"I am very glad it wasn't. But we were well-trained girls in those days, and rarely thought of grumbling at anything our teachers did. We might not like them, but I don't remember talking about them much.

"'We are waiting,' she said, again, after a moment.

"'I can't tell you before the class,' I repeated, obstinately. 'But I'll tell you by yourself. I'm ashamed I said it, anyway.'

"Perhaps Ph?be had noticed me glance at her, or perhaps she knew, more than we realized, that we sometimes made fun of her untidiness, for she suddenly said, good-naturedly:

"'Do tell what it is, if it's anything about me, I sha'n't care. I'd much rather go home and get my dinner.'

"'Was it about Ph?be?' asked Miss Abbie, instantly.

"To this point-blank question, I had to say 'Yes.'

"'Tell it,' urged Ph?be, good-naturedly.

"'Well, then,' I began, desperately,-but I could not say it. I hesitated, and then added, quickly:

"'I said I wondered how Ph?be Dawson always managed to keep herself looking so nice!'

"A little surprised look, then a laugh, went around the class. Every one knew that I was not speaking the truth, and I dare say Miss Abbie knew it herself. She cast a very sharp glance at me, but, nevertheless, dismissed the class. Every one surrounded me in the cloak-room, laughing, and teasing me about what I had said. But I only waited till Miss Sarah was at liberty, and then I went to her and told her the story. I was very angry, and in a state of great indignation against Miss Abbie, and finally I burst out with, 'She made me tell that lie, herself!'

"'Hush! my dear!' Miss Sarah said, gravely. 'If you think, you will see that the trouble was that your sense of politeness was stronger than your sense of truth. Again, if you hadn't broken the rule about whispering in class in the first place, nothing would have happened. So I think we won't blame Miss Abbie. I will tell her about it myself, and nothing more will be said about it to you.'

"I thought Miss Sarah was very good and kind, but my conscience troubled me very much. Ph?be Dawson, too, made me feel thoroughly ashamed of myself. When she came to school the next day she brought me this lovely string of beads, which she said her uncle had brought her home from India.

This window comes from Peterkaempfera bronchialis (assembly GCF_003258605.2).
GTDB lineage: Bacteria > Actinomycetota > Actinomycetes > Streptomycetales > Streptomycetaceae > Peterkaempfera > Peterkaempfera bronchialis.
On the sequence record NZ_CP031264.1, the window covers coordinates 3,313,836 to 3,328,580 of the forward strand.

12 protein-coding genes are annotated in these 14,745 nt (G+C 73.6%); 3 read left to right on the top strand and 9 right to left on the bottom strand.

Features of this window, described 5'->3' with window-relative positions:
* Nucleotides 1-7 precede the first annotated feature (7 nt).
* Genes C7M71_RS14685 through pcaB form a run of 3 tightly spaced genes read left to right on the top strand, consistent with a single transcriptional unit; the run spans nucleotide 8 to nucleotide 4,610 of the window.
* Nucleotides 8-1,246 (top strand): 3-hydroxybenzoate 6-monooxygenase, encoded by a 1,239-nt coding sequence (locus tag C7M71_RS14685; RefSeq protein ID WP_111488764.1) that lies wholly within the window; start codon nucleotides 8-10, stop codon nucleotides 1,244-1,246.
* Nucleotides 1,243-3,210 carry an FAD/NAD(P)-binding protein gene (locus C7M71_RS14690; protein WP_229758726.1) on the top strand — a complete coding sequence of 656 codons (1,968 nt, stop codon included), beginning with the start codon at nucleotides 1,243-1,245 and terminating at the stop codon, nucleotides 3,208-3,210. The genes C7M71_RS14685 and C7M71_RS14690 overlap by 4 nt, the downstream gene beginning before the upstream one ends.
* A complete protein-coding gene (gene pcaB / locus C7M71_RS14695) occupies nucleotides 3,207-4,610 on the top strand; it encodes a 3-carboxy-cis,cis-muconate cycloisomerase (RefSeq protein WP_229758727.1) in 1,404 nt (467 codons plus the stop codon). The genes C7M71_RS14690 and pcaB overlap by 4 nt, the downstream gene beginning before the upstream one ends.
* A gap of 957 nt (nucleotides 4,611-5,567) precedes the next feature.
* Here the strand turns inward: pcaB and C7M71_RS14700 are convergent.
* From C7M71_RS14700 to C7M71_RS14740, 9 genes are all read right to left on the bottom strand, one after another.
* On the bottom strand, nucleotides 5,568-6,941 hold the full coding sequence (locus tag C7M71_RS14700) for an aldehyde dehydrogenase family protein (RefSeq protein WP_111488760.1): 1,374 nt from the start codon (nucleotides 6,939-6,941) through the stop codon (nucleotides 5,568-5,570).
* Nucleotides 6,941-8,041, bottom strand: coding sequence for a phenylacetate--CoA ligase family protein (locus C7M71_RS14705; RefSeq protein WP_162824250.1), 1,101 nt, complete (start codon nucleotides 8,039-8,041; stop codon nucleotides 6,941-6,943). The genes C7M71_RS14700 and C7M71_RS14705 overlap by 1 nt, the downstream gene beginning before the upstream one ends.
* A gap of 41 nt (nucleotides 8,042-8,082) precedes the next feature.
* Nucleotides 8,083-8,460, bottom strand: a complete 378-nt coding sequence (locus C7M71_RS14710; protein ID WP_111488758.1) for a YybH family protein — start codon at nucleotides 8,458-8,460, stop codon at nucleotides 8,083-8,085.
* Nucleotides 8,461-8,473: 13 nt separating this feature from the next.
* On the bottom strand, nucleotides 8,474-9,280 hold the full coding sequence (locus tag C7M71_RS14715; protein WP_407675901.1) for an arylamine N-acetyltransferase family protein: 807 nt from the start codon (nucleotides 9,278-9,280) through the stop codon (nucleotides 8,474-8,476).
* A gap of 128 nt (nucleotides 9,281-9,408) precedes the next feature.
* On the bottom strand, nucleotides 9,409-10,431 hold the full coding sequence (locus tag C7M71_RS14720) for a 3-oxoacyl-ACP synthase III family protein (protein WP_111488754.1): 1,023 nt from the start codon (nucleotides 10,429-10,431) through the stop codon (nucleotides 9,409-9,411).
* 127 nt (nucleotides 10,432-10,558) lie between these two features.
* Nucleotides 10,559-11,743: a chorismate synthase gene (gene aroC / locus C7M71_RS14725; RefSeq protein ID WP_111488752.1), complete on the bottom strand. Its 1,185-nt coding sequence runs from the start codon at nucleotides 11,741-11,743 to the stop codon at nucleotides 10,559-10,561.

"'You had all that trouble on my account yesterday,' she said, in her good-natured way, 'so I brought you these to make up. My uncle brings me quantities of things, so you must take these, to please me,' for, of course, I protested against taking them.

"'You needn't have minded about telling what you really did say,' she went on. 'I know I'm dreadfully untidy, but if I had a mother, or a sister, or any one to look out for me, I'd be different, perhaps,' and her eyes filled with tears.

"Well, I grew very fond of Ph?be Dawson after that, and soon I went to see her. She had a lovely home, full of beautiful things, but everything was as untidy and uncared for as she was herself. Ph?be's mother had died when she was a baby, and her father was a great scholar, who was always buried in his books, and the two servants managed things as they liked. But Ph?be improved very much as she grew older, and we remained friends always."

"Is she living now?" asked Cricket, turning over the beads with interest.

"No, she died several years ago, and she was the grandmother of your little friend, Emily Drayton."

"Was she? How funny! And what was the lesson you learned, grandma?"

"You may guess that for yourself," said grandma, smiling. "Will you choose again?"